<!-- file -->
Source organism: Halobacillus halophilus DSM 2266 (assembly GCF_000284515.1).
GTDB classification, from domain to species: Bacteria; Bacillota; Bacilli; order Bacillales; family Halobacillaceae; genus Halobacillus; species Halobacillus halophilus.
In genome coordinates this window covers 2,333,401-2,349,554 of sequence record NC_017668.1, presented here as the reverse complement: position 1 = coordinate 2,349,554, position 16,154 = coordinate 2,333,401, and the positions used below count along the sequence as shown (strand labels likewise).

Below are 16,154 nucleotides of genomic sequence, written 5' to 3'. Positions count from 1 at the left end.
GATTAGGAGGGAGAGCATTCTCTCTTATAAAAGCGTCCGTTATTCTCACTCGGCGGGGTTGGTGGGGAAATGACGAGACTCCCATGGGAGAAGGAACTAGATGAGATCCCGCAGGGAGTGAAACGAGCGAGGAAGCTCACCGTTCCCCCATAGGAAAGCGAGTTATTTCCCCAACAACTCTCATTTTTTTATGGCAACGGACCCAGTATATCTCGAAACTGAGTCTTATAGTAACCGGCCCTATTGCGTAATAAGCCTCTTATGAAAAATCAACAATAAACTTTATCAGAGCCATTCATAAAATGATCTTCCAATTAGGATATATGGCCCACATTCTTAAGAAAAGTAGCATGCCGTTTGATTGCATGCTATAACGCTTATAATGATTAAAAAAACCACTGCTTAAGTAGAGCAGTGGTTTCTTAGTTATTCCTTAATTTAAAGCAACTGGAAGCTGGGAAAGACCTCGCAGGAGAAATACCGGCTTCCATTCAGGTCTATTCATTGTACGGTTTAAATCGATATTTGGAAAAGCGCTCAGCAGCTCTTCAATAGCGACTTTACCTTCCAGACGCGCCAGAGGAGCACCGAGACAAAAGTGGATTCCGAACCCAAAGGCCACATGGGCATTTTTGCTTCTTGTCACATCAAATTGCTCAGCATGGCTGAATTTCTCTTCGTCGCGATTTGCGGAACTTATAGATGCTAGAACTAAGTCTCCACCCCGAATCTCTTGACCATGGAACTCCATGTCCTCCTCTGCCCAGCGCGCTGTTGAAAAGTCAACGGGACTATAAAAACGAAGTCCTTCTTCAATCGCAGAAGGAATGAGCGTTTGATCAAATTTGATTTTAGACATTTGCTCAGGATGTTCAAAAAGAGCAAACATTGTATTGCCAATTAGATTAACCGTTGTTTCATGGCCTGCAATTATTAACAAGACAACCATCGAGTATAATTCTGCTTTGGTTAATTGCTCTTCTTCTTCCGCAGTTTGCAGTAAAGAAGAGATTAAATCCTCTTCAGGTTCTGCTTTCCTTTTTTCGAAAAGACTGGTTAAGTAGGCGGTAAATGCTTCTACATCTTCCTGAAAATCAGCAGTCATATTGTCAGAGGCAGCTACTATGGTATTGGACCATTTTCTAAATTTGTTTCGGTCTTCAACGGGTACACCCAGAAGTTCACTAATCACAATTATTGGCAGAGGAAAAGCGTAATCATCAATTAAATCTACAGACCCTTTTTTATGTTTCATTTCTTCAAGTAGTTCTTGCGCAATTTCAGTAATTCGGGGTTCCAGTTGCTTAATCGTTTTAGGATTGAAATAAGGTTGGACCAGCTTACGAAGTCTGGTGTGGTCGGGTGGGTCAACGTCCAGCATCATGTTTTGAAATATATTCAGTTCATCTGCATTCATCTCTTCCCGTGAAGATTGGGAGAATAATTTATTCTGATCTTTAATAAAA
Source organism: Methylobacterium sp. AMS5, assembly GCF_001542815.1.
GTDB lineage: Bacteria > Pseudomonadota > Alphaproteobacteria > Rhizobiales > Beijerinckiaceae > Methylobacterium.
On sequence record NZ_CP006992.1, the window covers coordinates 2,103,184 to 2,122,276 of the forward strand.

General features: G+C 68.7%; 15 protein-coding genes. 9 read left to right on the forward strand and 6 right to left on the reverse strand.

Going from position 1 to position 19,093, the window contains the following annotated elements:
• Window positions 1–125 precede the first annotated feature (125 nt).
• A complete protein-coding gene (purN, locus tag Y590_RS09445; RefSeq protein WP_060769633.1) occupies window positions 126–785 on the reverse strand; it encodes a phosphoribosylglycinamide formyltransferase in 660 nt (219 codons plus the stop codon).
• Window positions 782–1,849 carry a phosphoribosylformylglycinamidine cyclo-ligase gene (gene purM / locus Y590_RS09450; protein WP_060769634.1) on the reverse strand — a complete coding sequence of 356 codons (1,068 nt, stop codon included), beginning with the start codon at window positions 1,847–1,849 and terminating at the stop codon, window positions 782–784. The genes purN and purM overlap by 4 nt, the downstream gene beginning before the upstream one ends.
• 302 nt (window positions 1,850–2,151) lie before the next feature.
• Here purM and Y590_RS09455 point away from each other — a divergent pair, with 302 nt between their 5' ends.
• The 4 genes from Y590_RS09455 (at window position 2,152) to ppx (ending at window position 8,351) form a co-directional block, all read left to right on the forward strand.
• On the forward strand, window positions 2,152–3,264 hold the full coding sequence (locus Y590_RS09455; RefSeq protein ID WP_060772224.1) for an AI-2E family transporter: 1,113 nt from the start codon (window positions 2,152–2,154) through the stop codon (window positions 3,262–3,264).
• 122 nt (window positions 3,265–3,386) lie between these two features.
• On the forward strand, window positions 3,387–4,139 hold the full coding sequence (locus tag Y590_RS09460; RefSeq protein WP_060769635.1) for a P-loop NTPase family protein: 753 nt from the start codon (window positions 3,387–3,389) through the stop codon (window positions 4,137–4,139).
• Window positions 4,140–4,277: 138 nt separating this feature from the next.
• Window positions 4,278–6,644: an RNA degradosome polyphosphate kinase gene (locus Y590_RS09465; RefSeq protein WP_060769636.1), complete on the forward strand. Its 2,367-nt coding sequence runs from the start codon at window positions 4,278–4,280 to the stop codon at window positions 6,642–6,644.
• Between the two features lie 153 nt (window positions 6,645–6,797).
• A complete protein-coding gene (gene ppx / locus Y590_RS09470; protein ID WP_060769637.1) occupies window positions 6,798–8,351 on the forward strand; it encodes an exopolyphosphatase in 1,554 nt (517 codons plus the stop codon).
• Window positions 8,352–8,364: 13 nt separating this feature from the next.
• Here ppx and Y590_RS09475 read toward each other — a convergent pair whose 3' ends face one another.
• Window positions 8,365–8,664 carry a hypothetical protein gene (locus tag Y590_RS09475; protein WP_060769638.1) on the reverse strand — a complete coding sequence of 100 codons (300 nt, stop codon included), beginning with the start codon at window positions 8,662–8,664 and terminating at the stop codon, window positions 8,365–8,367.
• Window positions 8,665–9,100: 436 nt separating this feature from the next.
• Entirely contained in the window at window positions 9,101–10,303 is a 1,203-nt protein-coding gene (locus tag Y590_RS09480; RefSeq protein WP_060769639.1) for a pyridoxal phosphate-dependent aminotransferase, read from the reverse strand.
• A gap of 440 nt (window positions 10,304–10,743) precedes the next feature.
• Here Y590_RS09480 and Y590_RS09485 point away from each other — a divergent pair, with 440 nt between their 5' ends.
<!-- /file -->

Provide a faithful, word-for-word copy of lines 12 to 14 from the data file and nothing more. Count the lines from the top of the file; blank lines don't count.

• A complete protein-coding gene (purN, locus tag Y590_RS09445; RefSeq protein WP_060769633.1) occupies window positions 126–785 on the reverse strand; it encodes a phosphoribosylglycinamide formyltransferase in 660 nt (219 codons plus the stop codon).
• Window positions 782–1,849 carry a phosphoribosylformylglycinamidine cyclo-ligase gene (gene purM / locus Y590_RS09450; protein WP_060769634.1) on the reverse strand — a complete coding sequence of 356 codons (1,068 nt, stop codon included), beginning with the start codon at window positions 1,847–1,849 and terminating at the stop codon, window positions 782–784. The genes purN and purM overlap by 4 nt, the downstream gene beginning before the upstream one ends.
• 302 nt (window positions 1,850–2,151) lie before the next feature.